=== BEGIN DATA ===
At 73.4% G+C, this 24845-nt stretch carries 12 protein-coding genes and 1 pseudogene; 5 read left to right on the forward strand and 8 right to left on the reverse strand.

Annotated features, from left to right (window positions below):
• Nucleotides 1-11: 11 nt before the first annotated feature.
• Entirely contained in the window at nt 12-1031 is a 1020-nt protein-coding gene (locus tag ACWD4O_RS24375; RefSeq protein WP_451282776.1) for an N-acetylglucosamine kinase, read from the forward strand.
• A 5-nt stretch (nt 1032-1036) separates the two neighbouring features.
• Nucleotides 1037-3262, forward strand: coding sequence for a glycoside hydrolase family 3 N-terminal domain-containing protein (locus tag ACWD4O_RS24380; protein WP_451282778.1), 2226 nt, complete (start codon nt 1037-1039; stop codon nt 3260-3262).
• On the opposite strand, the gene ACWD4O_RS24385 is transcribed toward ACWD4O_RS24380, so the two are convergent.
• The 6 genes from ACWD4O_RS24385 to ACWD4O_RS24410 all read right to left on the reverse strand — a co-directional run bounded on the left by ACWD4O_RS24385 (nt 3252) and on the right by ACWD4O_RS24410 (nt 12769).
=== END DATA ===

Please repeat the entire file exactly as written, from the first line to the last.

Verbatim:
At 73.4% G+C, this 24845-nt stretch carries 12 protein-coding genes and 1 pseudogene; 5 read left to right on the forward strand and 8 right to left on the reverse strand.

Annotated features, from left to right (window positions below):
• Nucleotides 1-11: 11 nt before the first annotated feature.
• Entirely contained in the window at nt 12-1031 is a 1020-nt protein-coding gene (locus tag ACWD4O_RS24375; RefSeq protein WP_451282776.1) for an N-acetylglucosamine kinase, read from the forward strand.
• A 5-nt stretch (nt 1032-1036) separates the two neighbouring features.
• Nucleotides 1037-3262, forward strand: coding sequence for a glycoside hydrolase family 3 N-terminal domain-containing protein (locus tag ACWD4O_RS24380; protein WP_451282778.1), 2226 nt, complete (start codon nt 1037-1039; stop codon nt 3260-3262).
• On the opposite strand, the gene ACWD4O_RS24385 is transcribed toward ACWD4O_RS24380, so the two are convergent.
• The 6 genes from ACWD4O_RS24385 to ACWD4O_RS24410 all read right to left on the reverse strand — a co-directional run bounded on the left by ACWD4O_RS24385 (nt 3252) and on the right by ACWD4O_RS24410 (nt 12769).